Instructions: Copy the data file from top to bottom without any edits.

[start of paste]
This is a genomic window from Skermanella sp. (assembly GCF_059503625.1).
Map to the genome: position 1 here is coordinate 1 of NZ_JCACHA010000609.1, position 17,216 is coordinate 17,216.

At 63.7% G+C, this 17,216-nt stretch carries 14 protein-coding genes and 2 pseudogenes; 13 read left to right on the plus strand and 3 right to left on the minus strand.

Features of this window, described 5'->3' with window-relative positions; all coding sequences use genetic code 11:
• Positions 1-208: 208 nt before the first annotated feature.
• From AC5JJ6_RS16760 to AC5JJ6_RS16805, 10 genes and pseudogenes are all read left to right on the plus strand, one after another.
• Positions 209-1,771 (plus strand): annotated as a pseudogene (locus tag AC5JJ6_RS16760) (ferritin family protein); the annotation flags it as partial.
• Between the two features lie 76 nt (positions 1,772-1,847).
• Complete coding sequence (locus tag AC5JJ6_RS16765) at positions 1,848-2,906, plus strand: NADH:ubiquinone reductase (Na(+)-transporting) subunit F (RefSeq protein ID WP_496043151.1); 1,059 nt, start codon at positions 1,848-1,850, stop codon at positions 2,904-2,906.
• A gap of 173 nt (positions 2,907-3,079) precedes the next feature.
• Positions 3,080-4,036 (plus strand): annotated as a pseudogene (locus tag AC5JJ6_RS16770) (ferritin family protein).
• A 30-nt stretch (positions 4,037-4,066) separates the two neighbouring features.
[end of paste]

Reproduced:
This is a genomic window from Skermanella sp. (assembly GCF_059503625.1).
Map to the genome: position 1 here is coordinate 1 of NZ_JCACHA010000609.1, position 17,216 is coordinate 17,216.

At 63.7% G+C, this 17,216-nt stretch carries 14 protein-coding genes and 2 pseudogenes; 13 read left to right on the plus strand and 3 right to left on the minus strand.

Features of this window, described 5'->3' with window-relative positions; all coding sequences use genetic code 11:
• Positions 1-208: 208 nt before the first annotated feature.
• From AC5JJ6_RS16760 to AC5JJ6_RS16805, 10 genes and pseudogenes are all read left to right on the plus strand, one after another.
• Positions 209-1,771 (plus strand): annotated as a pseudogene (locus tag AC5JJ6_RS16760) (ferritin family protein); the annotation flags it as partial.
• Between the two features lie 76 nt (positions 1,772-1,847).
• Complete coding sequence (locus tag AC5JJ6_RS16765) at positions 1,848-2,906, plus strand: NADH:ubiquinone reductase (Na(+)-transporting) subunit F (RefSeq protein ID WP_496043151.1); 1,059 nt, start codon at positions 1,848-1,850, stop codon at positions 2,904-2,906.
• A gap of 173 nt (positions 2,907-3,079) precedes the next feature.
• Positions 3,080-4,036 (plus strand): annotated as a pseudogene (locus tag AC5JJ6_RS16770) (ferritin family protein).
• A 30-nt stretch (positions 4,037-4,066) separates the two neighbouring features.